In nearby Lenox, brunch at the laid-back, two-year-old Haven Cafe & Bakery is phenomenal. I took home the house-made granola and ginger-cardamom scones and stayed for the Eggs “Sardo”—poached eggs topped with sautéed artichoke hearts, spinach and dill hollandaise.

Around the block on Church Street, the Wit Gallery showcases an eclectic mix of art including photography, sculpture and mixed media and recently also started selling artisanal wines from small, family-owned producers like Eric Kent.

Just a few doors away is the barely year-old, 28-seat restaurant Nudel, where chef-owner Bjorn Somlo cooks remarkable seasonally driven food with local ingredients. My braised-Berkshire-pork sandwich with pickled vegetables and spicy sambal aioli had me plotting ways to skip the wedding dinner so I could come back to try his bone-marrow Bolognese or garganelli with ramps and almond pesto.

More tomorrow on my Great Barrington, Massachusetts, finds.

Aspen

LaFrieda and Springsteen at Mario Batali’s Aspen Party

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© Melanie Dunea

I have a countdown going to Mario Batali’s T-Bones & Tequila party on June 17 at the upcoming F&W Classic in Aspen 2010 (as I write this, it’s T-minus 10 days and 2 hours, counting the MT time change). I’m especially excited because Mario just told me more details about the party, which benefits the Mario Batali Foundation to keep kids well fed, well read and well cared for. Among the crazy highlights: Mario’s business partner Joe Bastianich performing Springsteen songs with Tom Colicchio. Hurry up June 17, hurry up.

Mario says: “We will be eating killer T-bones donated by my pal Pat LaFrieda, and we will have the traditional white beans al fiasco, killer bruschetta and nontraditional Milagro tequila shots. Joe will be playing with Tom Collicchio; they’ll play some of my fave jam-band songs à la “Sugaree” by the Dead and “Rosalita” by Springsteen. Cool, right?”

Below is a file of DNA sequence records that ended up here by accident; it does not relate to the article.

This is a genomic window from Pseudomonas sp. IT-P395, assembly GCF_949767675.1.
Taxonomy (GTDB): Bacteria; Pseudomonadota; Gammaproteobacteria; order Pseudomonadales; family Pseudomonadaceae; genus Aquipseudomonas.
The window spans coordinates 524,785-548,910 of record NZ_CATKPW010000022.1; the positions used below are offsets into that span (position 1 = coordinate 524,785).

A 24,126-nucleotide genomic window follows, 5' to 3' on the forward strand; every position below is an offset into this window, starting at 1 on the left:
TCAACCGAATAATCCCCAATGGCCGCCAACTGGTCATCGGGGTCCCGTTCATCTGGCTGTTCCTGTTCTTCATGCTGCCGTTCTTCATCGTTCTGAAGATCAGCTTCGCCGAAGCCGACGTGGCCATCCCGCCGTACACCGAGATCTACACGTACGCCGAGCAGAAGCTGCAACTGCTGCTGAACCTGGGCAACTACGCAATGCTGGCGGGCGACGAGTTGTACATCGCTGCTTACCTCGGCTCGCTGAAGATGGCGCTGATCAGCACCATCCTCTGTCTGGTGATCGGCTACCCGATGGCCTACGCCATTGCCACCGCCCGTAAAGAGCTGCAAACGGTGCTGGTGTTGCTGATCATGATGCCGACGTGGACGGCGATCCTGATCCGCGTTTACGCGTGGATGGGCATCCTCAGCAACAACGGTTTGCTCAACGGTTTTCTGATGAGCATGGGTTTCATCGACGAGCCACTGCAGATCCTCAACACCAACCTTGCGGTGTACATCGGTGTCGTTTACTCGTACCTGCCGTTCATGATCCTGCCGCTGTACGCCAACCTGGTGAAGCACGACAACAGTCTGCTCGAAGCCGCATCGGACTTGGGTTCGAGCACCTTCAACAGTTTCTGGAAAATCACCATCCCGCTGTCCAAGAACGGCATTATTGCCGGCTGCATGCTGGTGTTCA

Cookbooks

NYC’s Frankies Spuntino at LA’s Animal Restaurant

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© Kate Krader
The two Franks.

“The Green Team will be in full effect when Frankies comes to Los Angeles,” says Vinny Dotolo, one half of the chef team at LA’s Animal restaurant. On the one hand, he was talking about June 30th, when Frankies Spuntino's Frank Falcinelli and Frank Castronovo travel from Brooklyn to do an amazing one-night-only, pop-up restaurant at Animal with recipes from their outstanding new Kitchen Companion & Cooking Manual. (Pulitzer-Prize-winning writer Jonathan Gold has labeled the upcoming LA dinner the "dude-food summit.") Anyone who saw Kim Severson’s recent New York Times story, "Marijuana Fuels a New Kitchen Culture"—which happened to feature Dotolo, Falcinelli and Castronovo—will have a good idea of what else he might have been talking about.

Seats at the dinner, which seem to be selling out quickly, are $60 (which gets you a cookbook, too) at animalrestaurant.com. Wine pairings are $30 plus.

Menus

Omnivore’s Friendly Dinners

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George Mendes

© Jerry Errico
George Mendes will team up with Nuno Mendes for Omnivore NYC.



For two days the world’s most sensational chefs will be exchanging ideas, teaching master classes, and collaborating on spectacular dinners as part of the second annual New York Omnivore Food Festival. The event, run by the French culinary organization Omnivore, will be taking over the Invisible Dog, a factory-turned-art space in Boerum Hill, Brooklyn. “Friendly Dinners”  are being hosted throughout the city, by dream team chef matchups like Paul Liebrandt of Corton and René Redzepi of Noma in Copenhagen. I’m most excited about tomorrow night’s dinner hosted by Aldea’s George Mendes and British phenom Nuno Mendes of London’s recently opened Viajante. Not only do they share a last name, but both chefs are of Portuguese heritage. Their four-course dinner will include Nuno Mendes's much-talked-about skate wing crusted with roasted yeast, mustard gnocchi and brioche. I hear a few tickets are left. Click here for details.